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The End of Humza Yousaf is the End of the SNP

When Humza Yousaf resigned as the First Minister of Scotland it was hardly a surprise.

As soon as his coalition deal with the Scottish Greens fell through on Thursday, leaving the Scottish National Party (SNP) fighting to secure a minority government, the time-bomb was ticking on Yousaf’s premiership. In 2021, as Health Secretary, Yousaf went viral for falling off a knee scooter in the corridors of Holyrood. Perhaps that was a sign that, three years later, he would fall from the top of the mountain of Scottish politics.


But Yousaf’s failure to cling to power is just the tip of the iceberg. The end of Humza Yousaf rings the death knell of the SNP – and their dream of Scottish independence from the United Kingdom. To understand why, let’s recap the SNP’s rise – and its fall.


The SNP turned the unturnable Labour tide in Scotland by stirring up a desire for Scottish independence. In the 2011 Scottish Parliament elections, the SNP romped home with 69 seats.


In 2014, the SNP finally got their wish of a Scottish independence referendum. Just over 15 years prior, Scotland didn’t even have its own Parliament. That’s quite some turnaround.


Sure, they lost. Scotland voted 55% ‘no’ to independence – but such a slim margin suggested it was only a timid ‘no’. Plus, over 84% turnout in any political exercise is almost unheard of. The SNP had rocket-boosted Scottish independence to the forefront of UK politics.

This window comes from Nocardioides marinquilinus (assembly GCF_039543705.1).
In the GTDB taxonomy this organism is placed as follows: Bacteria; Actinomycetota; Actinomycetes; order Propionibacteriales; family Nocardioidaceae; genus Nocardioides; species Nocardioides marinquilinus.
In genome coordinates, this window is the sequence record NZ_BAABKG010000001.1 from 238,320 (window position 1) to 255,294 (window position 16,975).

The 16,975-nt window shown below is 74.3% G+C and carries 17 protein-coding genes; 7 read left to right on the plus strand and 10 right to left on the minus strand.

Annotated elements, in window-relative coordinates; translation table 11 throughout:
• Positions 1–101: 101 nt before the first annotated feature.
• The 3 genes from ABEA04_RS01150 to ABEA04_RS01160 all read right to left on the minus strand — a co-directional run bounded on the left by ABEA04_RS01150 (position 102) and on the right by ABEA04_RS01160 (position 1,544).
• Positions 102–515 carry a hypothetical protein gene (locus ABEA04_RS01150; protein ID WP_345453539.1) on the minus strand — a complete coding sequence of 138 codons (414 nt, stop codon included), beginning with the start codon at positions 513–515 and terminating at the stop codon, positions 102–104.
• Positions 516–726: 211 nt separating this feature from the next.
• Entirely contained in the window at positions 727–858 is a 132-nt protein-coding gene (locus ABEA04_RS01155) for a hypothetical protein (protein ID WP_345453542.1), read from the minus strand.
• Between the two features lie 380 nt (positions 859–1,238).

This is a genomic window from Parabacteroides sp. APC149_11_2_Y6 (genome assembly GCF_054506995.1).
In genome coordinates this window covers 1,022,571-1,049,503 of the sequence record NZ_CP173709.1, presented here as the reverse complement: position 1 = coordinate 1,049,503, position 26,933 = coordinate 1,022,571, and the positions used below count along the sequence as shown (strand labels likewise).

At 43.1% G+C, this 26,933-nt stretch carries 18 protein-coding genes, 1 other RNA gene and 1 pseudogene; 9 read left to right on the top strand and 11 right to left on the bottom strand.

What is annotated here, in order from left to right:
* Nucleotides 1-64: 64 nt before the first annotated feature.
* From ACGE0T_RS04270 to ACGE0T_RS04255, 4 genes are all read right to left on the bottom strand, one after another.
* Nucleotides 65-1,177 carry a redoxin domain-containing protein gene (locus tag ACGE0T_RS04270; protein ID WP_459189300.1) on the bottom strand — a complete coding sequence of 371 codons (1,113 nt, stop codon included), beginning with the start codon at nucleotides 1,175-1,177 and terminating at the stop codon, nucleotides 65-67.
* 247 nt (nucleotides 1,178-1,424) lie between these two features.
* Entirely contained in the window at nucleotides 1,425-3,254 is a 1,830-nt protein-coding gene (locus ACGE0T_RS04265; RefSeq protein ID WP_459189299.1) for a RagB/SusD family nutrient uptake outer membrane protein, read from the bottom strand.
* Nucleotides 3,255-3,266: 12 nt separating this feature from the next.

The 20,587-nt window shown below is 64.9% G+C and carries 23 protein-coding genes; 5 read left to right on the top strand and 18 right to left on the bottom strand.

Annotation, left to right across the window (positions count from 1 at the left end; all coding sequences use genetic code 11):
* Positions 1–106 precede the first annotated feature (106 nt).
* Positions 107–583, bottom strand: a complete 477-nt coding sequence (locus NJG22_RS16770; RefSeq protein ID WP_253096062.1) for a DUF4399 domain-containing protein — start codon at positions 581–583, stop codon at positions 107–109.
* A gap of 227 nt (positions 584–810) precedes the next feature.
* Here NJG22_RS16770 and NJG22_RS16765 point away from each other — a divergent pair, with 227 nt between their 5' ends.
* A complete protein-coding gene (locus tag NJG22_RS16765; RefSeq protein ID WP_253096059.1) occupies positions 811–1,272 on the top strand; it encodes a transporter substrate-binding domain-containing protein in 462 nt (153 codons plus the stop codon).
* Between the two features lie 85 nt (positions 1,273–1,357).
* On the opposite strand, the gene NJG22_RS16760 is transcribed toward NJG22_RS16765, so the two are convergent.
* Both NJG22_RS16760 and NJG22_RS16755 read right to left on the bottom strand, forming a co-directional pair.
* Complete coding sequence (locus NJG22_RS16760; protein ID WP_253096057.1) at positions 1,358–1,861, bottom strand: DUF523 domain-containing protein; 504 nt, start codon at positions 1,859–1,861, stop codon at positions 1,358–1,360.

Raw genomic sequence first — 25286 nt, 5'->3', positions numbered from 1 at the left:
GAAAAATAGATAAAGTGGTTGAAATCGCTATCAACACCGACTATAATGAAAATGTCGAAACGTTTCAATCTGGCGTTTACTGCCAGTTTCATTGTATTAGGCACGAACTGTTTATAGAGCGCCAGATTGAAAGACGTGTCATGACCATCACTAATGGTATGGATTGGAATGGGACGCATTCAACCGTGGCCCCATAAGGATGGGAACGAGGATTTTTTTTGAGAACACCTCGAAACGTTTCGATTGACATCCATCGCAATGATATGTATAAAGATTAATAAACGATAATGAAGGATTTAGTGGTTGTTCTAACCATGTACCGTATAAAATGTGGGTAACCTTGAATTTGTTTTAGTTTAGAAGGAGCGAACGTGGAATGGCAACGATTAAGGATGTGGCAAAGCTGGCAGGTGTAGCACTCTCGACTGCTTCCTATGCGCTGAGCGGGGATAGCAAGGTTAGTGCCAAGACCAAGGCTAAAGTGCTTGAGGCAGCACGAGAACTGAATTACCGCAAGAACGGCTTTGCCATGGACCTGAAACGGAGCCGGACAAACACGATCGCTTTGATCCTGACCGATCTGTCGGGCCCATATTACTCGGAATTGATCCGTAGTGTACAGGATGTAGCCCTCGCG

In the 2015 General Election, Labour went from 41 Scottish MPs to just one. Meanwhile, the SNP went from having just six MPs to 56. The SNP turned Scotland nationalist yellow, when its colour had always been a guaranteed Labour red. By hook or by crook, bagpipes, kilts and haggis were firmly back on the menu.


And that is where the problems began. Because it was indeed ‘by crook’.


For two decades, the SNP and Scotland’s hopes for independence rested on the shoulders of Nicola Sturgeon and Peter Murrell – Scotland’s political power couple. Murrell was the chief executive leading the party’s backstage operations, while Sturgeon was leading the charge from the front in the trenches of Holyrood and Westminster.


They transformed the SNP into an election-winning machine. Membership climbed from less than 25,000 in 2013 to over 125,000 by December 2019. The SNP were surfing an increasingly high tide. A second Scottish independence referendum was firmly in the crosshairs of their independence rifle.


Alas, the machine began to break and falter.


In 2022, the Supreme Court ruled that the Scottish Parliament did not have the power to trigger a second independence referendum without Westminster’s consent. And both the Conservatives and Labour said this was a no-go. The wind was knocked out of the SNP’s main bagpipe.


Then in March 2023, completely out of the blue, Nicola Sturgeon resigned as First Minister. What on earth was she thinking? Nobody could understand the reason for Sturgeon’s resignation. It reminded me of when Jacinda Ardern resigned as Prime Minister of New Zealand. After all the hard work, all the popularity, why suddenly call it quits?